Bitcoin supporters have long argued that the world’s most valuable cryptocurrency can act as an inflation hedge.
Bitcoin hit another record high and is flirting with $69,000 for the first time after inflation data bolstered the argument that the cryptocurrency is a hedge against rising cost pressures.
The largest digital asset by market value rose as much as 1.9% to $68,991 on Wednesday, topping the previous high set late Monday in New York trading. Other coins also rose, with the Bloomberg Galaxy Crypto Index – which tracks major cryptos – gaining as much as 2.4% to its highest level since May.
The rise in the token can, at least partly, be explained through the fundamental argument – which has gained traction in recent months – that Bitcoin can act as an inflation hedge. Crypto backers argue that, unlike dollars or any other traditional currency, the digital coin is designed to have a limited supply, so it can’t be devalued by a government or a central bank distributing too much of it.
“Bitcoin continues to enjoy the rally that began in August and accelerated through September and October,” said Sui Chung, chief executive of CF Benchmarks, a cryptocurrency benchmarks administrator. The latest leg of its rally began in anticipation of the October launch of a Bitcoin-futures ETF, but “seems to now be fueled by the sustained inflation that we are witnessing across all the worlds major economies.”
Prices on everything from food to gas to housing have advanced faster and been stickier over the past few months than many economists had anticipated. U.S. consumer prices rose last month at the fastest annual pace since 1990, cementing high inflation as a hallmark of the pandemic recovery and eroding spending power even as wages surge.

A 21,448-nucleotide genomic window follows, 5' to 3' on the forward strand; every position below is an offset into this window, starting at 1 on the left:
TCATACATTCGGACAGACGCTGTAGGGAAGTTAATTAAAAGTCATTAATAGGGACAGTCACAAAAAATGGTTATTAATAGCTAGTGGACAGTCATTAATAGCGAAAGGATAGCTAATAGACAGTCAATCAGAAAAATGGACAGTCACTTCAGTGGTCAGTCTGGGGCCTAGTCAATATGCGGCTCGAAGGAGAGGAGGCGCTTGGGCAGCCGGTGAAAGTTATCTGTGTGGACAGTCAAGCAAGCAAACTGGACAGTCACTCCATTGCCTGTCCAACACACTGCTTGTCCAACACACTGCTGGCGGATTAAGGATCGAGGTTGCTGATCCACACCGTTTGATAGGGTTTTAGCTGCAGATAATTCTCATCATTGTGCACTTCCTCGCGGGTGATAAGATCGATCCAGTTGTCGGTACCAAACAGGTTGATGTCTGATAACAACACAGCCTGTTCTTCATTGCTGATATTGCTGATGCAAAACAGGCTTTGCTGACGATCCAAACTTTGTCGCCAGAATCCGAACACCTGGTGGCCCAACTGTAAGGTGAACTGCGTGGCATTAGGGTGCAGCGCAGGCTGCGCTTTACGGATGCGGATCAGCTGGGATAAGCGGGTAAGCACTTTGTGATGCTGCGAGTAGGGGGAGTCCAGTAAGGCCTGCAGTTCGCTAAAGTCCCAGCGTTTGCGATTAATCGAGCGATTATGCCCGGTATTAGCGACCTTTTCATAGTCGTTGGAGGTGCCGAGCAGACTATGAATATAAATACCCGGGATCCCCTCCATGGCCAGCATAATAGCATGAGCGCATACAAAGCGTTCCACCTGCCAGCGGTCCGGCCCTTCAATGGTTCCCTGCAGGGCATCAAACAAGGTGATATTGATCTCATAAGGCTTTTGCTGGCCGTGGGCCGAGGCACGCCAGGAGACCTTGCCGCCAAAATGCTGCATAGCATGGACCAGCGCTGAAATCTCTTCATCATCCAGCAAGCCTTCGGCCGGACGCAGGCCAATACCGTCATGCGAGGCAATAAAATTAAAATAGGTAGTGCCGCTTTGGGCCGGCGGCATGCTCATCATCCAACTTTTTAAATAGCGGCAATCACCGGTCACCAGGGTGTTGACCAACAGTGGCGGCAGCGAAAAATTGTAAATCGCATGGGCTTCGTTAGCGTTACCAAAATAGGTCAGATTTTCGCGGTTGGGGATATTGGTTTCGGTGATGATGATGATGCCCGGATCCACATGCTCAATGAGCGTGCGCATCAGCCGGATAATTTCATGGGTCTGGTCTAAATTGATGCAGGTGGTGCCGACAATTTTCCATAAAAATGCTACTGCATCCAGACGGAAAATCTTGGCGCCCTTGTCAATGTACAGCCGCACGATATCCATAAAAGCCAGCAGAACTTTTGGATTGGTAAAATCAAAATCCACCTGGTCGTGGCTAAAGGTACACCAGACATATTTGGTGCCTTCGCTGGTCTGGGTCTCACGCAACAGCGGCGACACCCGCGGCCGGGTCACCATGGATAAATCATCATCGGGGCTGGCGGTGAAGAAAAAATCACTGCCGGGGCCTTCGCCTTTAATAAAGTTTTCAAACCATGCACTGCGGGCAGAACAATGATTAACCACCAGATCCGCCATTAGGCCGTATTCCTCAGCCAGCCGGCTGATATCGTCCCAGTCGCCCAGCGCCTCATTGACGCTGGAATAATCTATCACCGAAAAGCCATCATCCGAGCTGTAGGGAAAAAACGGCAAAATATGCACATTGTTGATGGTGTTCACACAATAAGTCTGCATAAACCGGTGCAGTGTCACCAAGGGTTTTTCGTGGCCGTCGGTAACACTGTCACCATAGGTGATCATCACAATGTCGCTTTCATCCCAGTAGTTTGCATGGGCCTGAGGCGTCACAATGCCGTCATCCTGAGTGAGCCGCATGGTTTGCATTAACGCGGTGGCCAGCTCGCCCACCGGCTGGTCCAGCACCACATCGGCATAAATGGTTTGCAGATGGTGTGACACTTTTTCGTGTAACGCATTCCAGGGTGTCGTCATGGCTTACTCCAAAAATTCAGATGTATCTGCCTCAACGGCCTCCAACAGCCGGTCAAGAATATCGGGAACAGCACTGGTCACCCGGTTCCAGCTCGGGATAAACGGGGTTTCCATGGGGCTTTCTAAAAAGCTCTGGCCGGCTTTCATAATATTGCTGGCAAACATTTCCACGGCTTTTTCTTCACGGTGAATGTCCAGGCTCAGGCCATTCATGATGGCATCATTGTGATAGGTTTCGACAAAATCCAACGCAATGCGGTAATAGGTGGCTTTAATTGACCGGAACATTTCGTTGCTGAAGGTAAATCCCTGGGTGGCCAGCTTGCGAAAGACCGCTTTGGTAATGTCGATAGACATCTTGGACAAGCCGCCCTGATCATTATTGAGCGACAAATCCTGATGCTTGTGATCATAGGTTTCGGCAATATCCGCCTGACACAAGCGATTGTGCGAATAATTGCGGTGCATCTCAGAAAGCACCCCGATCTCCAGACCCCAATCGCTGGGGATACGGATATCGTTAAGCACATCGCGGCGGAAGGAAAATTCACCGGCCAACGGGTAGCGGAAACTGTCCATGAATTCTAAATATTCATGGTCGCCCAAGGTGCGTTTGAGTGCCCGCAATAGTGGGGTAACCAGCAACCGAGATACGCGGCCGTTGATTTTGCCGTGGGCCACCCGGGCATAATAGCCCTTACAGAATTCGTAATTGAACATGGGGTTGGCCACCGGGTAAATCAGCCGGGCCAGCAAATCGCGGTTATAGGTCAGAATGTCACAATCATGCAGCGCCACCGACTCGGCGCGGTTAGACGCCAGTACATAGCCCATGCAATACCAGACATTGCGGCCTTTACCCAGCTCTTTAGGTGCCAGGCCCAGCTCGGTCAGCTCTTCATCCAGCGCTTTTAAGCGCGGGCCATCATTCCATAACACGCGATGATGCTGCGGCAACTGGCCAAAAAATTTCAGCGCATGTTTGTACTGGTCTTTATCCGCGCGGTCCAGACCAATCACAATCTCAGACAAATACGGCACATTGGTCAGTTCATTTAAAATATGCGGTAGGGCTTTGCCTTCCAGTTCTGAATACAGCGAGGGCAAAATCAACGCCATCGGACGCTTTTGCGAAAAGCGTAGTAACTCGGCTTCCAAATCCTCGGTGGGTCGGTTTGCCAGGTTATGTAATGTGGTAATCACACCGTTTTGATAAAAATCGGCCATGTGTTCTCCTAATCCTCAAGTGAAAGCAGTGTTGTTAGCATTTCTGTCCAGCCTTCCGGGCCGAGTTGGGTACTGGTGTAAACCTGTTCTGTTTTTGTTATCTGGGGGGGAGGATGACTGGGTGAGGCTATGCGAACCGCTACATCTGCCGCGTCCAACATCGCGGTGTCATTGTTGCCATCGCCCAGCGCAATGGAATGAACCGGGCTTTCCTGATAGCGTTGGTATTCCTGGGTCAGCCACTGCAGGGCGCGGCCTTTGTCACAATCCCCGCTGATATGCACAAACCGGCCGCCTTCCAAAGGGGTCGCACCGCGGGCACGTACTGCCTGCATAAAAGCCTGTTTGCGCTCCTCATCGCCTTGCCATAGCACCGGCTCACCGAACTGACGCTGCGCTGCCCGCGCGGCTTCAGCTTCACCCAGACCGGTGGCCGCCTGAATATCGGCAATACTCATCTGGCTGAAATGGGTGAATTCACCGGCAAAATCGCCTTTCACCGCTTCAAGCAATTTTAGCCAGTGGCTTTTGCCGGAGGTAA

Major Wall Street players have said they’ve bought the coin – or become interested in it – thanks to the inflationary-hedge thesis. Their case has been bolstered by the fact that gold, typically thought of as an inflation hedge, has underperformed in recent months while Bitcoin has advanced.
Still, others argue that it doesn’t have a long enough history to establish it can in fact act as an inflation hedge. Cam Harvey at Duke University has made that argument in the past, saying that theoretically, if investors come to regard it as similar to gold, Bitcoin might hold its value over a very long term — as in a century or more. In his research on gold, he found that it has held its value well for millenniums. But he also found that it’s prone to manias and crashes over shorter periods.
Matt Maley, chief market strategist for Miller Tabak + Co., says that a lot of investors are looking at it as an inflation hedge, but he’s not convinced that it will work out well.
“I’m not saying it won’t — I just think gold has worked as an inflation hedge for centuries, so people should use gold in combination with Bitcoin as a hedge,” he said.
The spot price of gold has dropped 1.8% this year, while Bitcoin has gained more than 130% in that span, according to data compiled by Bloomberg.
“People are looking for places to put their money,” JJ Kinahan, chief market strategist at TD Ameritrade, said by phone. But, he added, “it’s hard to say if it’s an inflation hedge or not because we haven’t lived through inflation with cryptocurrencies. It’s one of those things where everyone thinks it will be, but time will tell.”